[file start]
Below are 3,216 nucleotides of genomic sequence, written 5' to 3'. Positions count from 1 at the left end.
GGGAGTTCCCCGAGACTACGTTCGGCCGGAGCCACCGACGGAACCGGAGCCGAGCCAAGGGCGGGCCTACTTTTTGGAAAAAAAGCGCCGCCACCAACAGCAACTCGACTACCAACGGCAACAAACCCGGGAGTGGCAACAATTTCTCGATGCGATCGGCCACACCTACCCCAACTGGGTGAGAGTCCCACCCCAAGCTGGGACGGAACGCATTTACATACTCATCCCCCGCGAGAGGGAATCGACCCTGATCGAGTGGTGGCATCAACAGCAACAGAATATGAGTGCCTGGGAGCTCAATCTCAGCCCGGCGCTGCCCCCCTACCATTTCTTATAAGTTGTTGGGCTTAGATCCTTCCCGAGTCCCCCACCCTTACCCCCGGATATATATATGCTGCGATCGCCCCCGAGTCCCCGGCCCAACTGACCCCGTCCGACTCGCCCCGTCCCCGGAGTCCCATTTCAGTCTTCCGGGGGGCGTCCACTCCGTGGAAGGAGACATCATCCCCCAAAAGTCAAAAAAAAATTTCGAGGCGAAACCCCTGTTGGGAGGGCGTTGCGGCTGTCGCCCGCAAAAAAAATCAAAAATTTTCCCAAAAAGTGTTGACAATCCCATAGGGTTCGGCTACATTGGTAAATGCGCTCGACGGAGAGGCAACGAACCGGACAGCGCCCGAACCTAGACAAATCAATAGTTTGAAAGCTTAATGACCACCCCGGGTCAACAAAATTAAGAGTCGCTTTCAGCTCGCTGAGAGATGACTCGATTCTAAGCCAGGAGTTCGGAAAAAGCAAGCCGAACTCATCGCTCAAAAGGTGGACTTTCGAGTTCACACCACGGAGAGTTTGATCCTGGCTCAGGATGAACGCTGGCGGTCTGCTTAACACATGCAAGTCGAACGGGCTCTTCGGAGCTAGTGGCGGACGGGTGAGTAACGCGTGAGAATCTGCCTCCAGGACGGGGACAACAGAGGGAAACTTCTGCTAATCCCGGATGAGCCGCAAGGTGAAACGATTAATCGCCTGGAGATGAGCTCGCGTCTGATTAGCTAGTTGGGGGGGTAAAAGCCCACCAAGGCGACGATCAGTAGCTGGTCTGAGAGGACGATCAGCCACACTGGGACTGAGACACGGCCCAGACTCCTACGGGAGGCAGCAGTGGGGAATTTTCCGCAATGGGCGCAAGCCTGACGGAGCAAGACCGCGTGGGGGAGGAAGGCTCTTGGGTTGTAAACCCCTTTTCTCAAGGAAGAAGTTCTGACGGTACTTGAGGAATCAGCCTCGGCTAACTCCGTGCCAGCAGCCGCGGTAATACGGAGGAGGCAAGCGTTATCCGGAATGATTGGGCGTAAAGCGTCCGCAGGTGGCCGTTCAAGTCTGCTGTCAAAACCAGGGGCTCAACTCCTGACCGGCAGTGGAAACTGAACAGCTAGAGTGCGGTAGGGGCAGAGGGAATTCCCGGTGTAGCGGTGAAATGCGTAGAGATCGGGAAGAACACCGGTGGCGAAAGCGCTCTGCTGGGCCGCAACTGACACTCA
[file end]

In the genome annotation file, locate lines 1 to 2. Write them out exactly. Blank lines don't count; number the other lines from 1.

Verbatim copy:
Below are 3,216 nucleotides of genomic sequence, written 5' to 3'. Positions count from 1 at the left end.
GGGAGTTCCCCGAGACTACGTTCGGCCGGAGCCACCGACGGAACCGGAGCCGAGCCAAGGGCGGGCCTACTTTTTGGAAAAAAAGCGCCGCCACCAACAGCAACTCGACTACCAACGGCAACAAACCCGGGAGTGGCAACAATTTCTCGATGCGATCGGCCACACCTACCCCAACTGGGTGAGAGTCCCACCCCAAGCTGGGACGGAACGCATTTACATACTCATCCCCCGCGAGAGGGAATCGACCCTGATCGAGTGGTGGCATCAACAGCAACAGAATATGAGTGCCTGGGAGCTCAATCTCAGCCCGGCGCTGCCCCCCTACCATTTCTTATAAGTTGTTGGGCTTAGATCCTTCCCGAGTCCCCCACCCTTACCCCCGGATATATATATGCTGCGATCGCCCCCGAGTCCCCGGCCCAACTGACCCCGTCCGACTCGCCCCGTCCCCGGAGTCCCATTTCAGTCTTCCGGGGGGCGTCCACTCCGTGGAAGGAGACATCATCCCCCAAAAGTCAAAAAAAAATTTCGAGGCGAAACCCCTGTTGGGAGGGCGTTGCGGCTGTCGCCCGCAAAAAAAATCAAAAATTTTCCCAAAAAGTGTTGACAATCCCATAGGGTTCGGCTACATTGGTAAATGCGCTCGACGGAGAGGCAACGAACCGGACAGCGCCCGAACCTAGACAAATCAATAGTTTGAAAGCTTAATGACCACCCCGGGTCAACAAAATTAAGAGTCGCTTTCAGCTCGCTGAGAGATGACTCGATTCTAAGCCAGGAGTTCGGAAAAAGCAAGCCGAACTCATCGCTCAAAAGGTGGACTTTCGAGTTCACACCACGGAGAGTTTGATCCTGGCTCAGGATGAACGCTGGCGGTCTGCTTAACACATGCAAGTCGAACGGGCTCTTCGGAGCTAGTGGCGGACGGGTGAGTAACGCGTGAGAATCTGCCTCCAGGACGGGGACAACAGAGGGAAACTTCTGCTAATCCCGGATGAGCCGCAAGGTGAAACGATTAATCGCCTGGAGATGAGCTCGCGTCTGATTAGCTAGTTGGGGGGGTAAAAGCCCACCAAGGCGACGATCAGTAGCTGGTCTGAGAGGACGATCAGCCACACTGGGACTGAGACACGGCCCAGACTCCTACGGGAGGCAGCAGTGGGGAATTTTCCGCAATGGGCGCAAGCCTGACGGAGCAAGACCGCGTGGGGGAGGAAGGCTCTTGGGTTGTAAACCCCTTTTCTCAAGGAAGAAGTTCTGACGGTACTTGAGGAATCAGCCTCGGCTAACTCCGTGCCAGCAGCCGCGGTAATACGGAGGAGGCAAGCGTTATCCGGAATGATTGGGCGTAAAGCGTCCGCAGGTGGCCGTTCAAGTCTGCTGTCAAAACCAGGGGCTCAACTCCTGACCGGCAGTGGAAACTGAACAGCTAGAGTGCGGTAGGGGCAGAGGGAATTCCCGGTGTAGCGGTGAAATGCGTAGAGATCGGGAAGAACACCGGTGGCGAAAGCGCTCTGCTGGGCCGCAACTGACACTCA